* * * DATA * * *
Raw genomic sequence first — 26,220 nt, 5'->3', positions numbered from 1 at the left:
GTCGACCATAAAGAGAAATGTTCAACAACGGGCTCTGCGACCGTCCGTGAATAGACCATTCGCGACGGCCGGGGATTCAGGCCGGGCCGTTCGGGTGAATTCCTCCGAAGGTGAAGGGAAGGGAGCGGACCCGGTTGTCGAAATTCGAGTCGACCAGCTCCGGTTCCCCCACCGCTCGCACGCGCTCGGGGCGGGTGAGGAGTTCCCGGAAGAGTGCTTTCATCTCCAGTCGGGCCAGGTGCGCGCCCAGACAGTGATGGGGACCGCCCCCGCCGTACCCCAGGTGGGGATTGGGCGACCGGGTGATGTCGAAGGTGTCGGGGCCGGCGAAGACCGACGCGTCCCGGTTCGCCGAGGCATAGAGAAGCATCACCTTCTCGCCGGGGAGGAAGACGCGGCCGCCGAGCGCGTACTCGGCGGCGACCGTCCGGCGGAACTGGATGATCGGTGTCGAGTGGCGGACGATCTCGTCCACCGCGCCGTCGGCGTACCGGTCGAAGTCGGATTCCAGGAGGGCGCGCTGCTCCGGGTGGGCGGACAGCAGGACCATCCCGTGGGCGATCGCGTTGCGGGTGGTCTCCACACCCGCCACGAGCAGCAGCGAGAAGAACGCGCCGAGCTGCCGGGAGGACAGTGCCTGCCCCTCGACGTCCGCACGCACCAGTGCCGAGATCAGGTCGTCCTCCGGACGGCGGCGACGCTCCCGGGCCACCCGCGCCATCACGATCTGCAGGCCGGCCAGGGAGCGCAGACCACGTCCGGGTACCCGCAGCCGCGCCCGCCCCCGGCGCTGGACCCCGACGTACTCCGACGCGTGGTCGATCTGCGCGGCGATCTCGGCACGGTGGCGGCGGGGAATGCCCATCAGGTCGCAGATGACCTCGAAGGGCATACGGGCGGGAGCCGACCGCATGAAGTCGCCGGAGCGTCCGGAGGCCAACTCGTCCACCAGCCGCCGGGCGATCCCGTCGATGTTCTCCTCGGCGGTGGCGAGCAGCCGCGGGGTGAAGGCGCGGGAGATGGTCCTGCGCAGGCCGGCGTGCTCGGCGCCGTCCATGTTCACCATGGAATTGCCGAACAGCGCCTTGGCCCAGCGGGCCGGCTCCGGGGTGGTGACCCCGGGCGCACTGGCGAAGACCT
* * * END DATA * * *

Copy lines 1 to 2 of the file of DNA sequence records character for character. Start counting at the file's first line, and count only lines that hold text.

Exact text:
Raw genomic sequence first — 26,220 nt, 5'->3', positions numbered from 1 at the left:
GTCGACCATAAAGAGAAATGTTCAACAACGGGCTCTGCGACCGTCCGTGAATAGACCATTCGCGACGGCCGGGGATTCAGGCCGGGCCGTTCGGGTGAATTCCTCCGAAGGTGAAGGGAAGGGAGCGGACCCGGTTGTCGAAATTCGAGTCGACCAGCTCCGGTTCCCCCACCGCTCGCACGCGCTCGGGGCGGGTGAGGAGTTCCCGGAAGAGTGCTTTCATCTCCAGTCGGGCCAGGTGCGCGCCCAGACAGTGATGGGGACCGCCCCCGCCGTACCCCAGGTGGGGATTGGGCGACCGGGTGATGTCGAAGGTGTCGGGGCCGGCGAAGACCGACGCGTCCCGGTTCGCCGAGGCATAGAGAAGCATCACCTTCTCGCCGGGGAGGAAGACGCGGCCGCCGAGCGCGTACTCGGCGGCGACCGTCCGGCGGAACTGGATGATCGGTGTCGAGTGGCGGACGATCTCGTCCACCGCGCCGTCGGCGTACCGGTCGAAGTCGGATTCCAGGAGGGCGCGCTGCTCCGGGTGGGCGGACAGCAGGACCATCCCGTGGGCGATCGCGTTGCGGGTGGTCTCCACACCCGCCACGAGCAGCAGCGAGAAGAACGCGCCGAGCTGCCGGGAGGACAGTGCCTGCCCCTCGACGTCCGCACGCACCAGTGCCGAGATCAGGTCGTCCTCCGGACGGCGGCGACGCTCCCGGGCCACCCGCGCCATCACGATCTGCAGGCCGGCCAGGGAGCGCAGACCACGTCCGGGTACCCGCAGCCGCGCCCGCCCCCGGCGCTGGACCCCGACGTACTCCGACGCGTGGTCGATCTGCGCGGCGATCTCGGCACGGTGGCGGCGGGGAATGCCCATCAGGTCGCAGATGACCTCGAAGGGCATACGGGCGGGAGCCGACCGCATGAAGTCGCCGGAGCGTCCGGAGGCCAACTCGTCCACCAGCCGCCGGGCGATCCCGTCGATGTTCTCCTCGGCGGTGGCGAGCAGCCGCGGGGTGAAGGCGCGGGAGATGGTCCTGCGCAGGCCGGCGTGCTCGGCGCCGTCCATGTTCACCATGGAATTGCCGAACAGCGCCTTGGCCCAGCGGGCCGGCTCCGGGGTGGTGACCCCGGGCGCACTGGCGAAGACCT